God is never off the scene.  God sometimes moves to the background to allow Israel to live with the pain that comes with her sins.  But God is always present to destroy the invader and ideological and political worlds that threaten God’s order.  God is a destroyer of worlds. 
What’s true of what God does for and in Israel is also true for the rest of human society.  First through the creation mandate to scatter over the earth, then through the priestly mandate to Israel to be a Holy nation that draws lost and sinful humanity back to God, then through Israel’s prophets who imagine a future in which all kingdoms of the earth find their fulfillment in the worship of God, and finally in the Great Commission to make all of the world followers of Jesus, the words of the Psalms ring true for the church.  God is a destroyer of worlds, the forces that would seduce, threaten, and ultimately kill the church. 
What are some of those forces?  What draws our attention away from the Gospel?  What tries to tell us who we are, when we know our identities are based on who we are in Christ? 
Some voices insist we must advocate on behalf of refugees.  Their lives are fluttering in the wind and we in the wealthy west must open our hearts and our arms and homes.  It’s matter of valuing lives.  Yet, the same voices will not permit space for the unborn when the conversation switches to crisis pregnancies or unwanted pregnancies.  Then, we can’t talk about the baby’s life, only the woman’s choice.
Some voices insist that we get very specific in damning certain sins, like homosexuality.  We must declare it an evil that threatens our way of life.  And this insistence ignores completely the way Jesus welcomed people – all people, and gave extra love to those who needed most, people rejected in society.  The voices insisting this righteous condemnation ignores the truth that the Holy Spirit is leading the church to love all people and welcome all people.
Conversely, there are voices that are just as loud that demand that all relationships be affirmed by the church.  A Christian baker or photographer sees his work as a kind of ministry.  But then these voices tell him, he has to serve a same-sex wedding.  His reading of scripture tells him that’s against God’s will.  Those voices aren’t interested in his reading of scripture.  He either has to go against what he thinks God is telling him in the Bible and bake the cake for the same-sex marriage; or he has to give up the business he loves and believes is a ministry.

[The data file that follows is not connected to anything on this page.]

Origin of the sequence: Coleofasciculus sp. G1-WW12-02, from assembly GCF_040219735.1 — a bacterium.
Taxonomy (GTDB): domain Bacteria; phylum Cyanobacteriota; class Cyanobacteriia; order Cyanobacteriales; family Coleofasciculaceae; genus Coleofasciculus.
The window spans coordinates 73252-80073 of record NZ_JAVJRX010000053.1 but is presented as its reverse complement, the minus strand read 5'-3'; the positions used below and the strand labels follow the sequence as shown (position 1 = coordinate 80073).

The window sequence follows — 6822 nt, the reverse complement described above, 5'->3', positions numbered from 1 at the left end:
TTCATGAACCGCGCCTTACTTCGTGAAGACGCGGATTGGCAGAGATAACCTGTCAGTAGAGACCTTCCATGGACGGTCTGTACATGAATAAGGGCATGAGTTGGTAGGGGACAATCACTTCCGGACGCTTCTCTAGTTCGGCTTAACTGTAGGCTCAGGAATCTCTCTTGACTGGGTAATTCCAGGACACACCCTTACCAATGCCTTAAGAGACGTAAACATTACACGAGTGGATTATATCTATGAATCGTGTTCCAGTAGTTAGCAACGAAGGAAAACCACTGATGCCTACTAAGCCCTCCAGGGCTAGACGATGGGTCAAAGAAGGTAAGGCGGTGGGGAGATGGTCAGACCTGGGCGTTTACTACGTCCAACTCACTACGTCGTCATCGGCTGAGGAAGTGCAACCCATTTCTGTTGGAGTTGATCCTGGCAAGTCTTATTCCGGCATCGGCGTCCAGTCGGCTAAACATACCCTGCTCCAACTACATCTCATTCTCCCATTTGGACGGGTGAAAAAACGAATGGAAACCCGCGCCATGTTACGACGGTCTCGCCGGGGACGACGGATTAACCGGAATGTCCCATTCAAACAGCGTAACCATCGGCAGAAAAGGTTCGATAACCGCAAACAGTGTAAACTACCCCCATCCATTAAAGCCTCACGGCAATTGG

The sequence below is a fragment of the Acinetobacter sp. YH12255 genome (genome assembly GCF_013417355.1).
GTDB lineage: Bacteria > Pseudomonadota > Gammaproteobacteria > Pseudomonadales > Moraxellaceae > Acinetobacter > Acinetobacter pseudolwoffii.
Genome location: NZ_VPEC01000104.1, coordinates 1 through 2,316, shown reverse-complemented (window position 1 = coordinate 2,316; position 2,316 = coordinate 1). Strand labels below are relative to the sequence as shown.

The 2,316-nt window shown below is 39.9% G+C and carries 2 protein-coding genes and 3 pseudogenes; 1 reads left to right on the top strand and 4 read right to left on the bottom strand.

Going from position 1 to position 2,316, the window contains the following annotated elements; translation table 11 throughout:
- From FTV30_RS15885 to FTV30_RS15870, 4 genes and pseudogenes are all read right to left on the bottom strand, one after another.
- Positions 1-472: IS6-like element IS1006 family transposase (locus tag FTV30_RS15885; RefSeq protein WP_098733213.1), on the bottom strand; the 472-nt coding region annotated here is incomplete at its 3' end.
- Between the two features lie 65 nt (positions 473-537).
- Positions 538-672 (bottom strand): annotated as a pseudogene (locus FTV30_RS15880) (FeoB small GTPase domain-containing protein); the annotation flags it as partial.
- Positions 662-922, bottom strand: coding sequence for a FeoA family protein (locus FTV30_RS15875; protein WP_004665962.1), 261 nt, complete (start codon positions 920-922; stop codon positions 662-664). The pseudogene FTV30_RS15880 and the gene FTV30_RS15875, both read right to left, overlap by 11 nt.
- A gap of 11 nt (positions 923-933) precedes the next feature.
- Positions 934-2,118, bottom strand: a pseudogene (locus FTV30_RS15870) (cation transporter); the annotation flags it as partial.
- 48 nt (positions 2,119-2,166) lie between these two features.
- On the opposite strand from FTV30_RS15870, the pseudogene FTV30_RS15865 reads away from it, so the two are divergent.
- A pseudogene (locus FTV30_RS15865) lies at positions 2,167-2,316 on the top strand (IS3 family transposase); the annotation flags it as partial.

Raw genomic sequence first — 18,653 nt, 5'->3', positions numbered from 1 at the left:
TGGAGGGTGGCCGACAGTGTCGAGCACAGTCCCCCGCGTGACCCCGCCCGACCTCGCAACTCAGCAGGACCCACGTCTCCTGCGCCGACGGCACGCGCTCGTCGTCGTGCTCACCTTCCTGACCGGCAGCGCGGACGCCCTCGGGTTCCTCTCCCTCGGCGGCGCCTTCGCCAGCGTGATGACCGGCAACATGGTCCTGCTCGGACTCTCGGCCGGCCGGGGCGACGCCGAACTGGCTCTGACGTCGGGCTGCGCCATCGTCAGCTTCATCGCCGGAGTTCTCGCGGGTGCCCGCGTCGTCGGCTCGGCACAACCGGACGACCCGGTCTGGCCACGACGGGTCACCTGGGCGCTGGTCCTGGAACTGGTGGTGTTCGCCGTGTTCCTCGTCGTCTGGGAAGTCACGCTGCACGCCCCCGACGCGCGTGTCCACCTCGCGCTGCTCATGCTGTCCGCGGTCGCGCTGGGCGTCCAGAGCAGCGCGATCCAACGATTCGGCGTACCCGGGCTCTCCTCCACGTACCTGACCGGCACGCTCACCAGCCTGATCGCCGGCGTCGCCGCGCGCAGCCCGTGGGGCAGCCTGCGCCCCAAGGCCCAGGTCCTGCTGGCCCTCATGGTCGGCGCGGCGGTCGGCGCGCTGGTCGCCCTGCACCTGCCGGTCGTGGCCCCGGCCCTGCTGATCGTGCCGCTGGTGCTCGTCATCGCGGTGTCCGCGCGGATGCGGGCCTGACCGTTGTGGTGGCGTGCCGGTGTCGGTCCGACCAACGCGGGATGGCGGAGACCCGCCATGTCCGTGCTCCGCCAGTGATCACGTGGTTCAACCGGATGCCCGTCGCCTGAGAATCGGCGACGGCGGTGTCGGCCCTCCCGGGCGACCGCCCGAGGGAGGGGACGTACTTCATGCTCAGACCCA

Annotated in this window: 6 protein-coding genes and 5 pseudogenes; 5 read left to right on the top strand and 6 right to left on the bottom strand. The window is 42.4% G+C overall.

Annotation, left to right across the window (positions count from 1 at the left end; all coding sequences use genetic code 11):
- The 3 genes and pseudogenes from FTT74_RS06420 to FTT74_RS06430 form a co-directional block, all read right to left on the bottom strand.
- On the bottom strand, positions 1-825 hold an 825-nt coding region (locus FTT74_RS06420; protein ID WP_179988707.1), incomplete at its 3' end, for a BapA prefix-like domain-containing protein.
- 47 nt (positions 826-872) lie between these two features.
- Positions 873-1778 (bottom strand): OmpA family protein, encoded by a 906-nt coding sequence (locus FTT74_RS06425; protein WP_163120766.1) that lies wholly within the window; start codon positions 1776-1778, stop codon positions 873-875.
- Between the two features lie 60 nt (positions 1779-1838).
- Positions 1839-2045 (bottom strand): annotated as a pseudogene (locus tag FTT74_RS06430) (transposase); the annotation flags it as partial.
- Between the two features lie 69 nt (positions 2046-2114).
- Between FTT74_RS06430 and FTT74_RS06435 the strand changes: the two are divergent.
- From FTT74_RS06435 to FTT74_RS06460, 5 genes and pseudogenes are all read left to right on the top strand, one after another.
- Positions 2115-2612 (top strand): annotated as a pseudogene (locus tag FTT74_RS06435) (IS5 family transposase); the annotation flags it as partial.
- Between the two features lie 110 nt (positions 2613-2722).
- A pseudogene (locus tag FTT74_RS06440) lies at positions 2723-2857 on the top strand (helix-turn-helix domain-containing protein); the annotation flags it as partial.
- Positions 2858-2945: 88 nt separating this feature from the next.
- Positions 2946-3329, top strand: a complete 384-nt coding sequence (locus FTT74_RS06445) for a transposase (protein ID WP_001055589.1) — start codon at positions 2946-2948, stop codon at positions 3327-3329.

What forces draw our attention away from who God tells us who we are in Christ?
Some voices insists that our primary identity involves the country of our citizenship, instead of our belief that we are subjects in an eternal kingdom.  As citizens our top concern should be for border security.  We know our calling to go out; ‘go into the all world baptizing and making disciples.’  It’s hard to remember our call when so many voices vie for our attention and compete to tell us who we are.

I’ve done a very rough run through of just some of the issues that have dominated the headlines in the past couple of years, right up to today.  I believe we have a call from God to care for all lives – refugees, the unborn, persecuted persons in other countries, disadvantaged persons in our own community.  We are called to love these individuals and help them know Jesus as their Savior and thrive as his disciples.  We are called to love and welcome people who are confused about their own sexuality or who openly claim a sexual identity that is outside the parameters of what’s allowed in scripture.  The church must be in the mercy-giving business.  If condemnation is to come, let it come directly from God to the individual.  We’re to be mercy, love, and grace-givers.  And because theology is so complicated, I think we have to create space for people to have different beliefs on issues, but still feel at home among us.